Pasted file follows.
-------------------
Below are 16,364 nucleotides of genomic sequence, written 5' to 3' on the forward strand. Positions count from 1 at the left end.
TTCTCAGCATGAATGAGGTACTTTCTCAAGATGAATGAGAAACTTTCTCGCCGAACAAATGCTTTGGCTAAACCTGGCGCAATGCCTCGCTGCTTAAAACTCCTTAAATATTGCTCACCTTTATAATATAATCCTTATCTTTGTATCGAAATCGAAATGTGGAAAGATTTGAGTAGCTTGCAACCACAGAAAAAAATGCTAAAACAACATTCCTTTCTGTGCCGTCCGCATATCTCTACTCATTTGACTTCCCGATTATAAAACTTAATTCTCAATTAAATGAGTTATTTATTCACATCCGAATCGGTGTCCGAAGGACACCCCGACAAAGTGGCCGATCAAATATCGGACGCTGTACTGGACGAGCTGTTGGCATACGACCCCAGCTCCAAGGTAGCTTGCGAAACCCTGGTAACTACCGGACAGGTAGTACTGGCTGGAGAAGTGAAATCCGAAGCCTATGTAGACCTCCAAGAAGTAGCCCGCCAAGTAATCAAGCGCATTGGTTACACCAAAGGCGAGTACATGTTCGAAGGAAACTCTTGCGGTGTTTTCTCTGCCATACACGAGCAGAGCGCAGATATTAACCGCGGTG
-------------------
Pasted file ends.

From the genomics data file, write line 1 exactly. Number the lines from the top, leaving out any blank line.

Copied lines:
Below are 16,364 nucleotides of genomic sequence, written 5' to 3' on the forward strand. Positions count from 1 at the left end.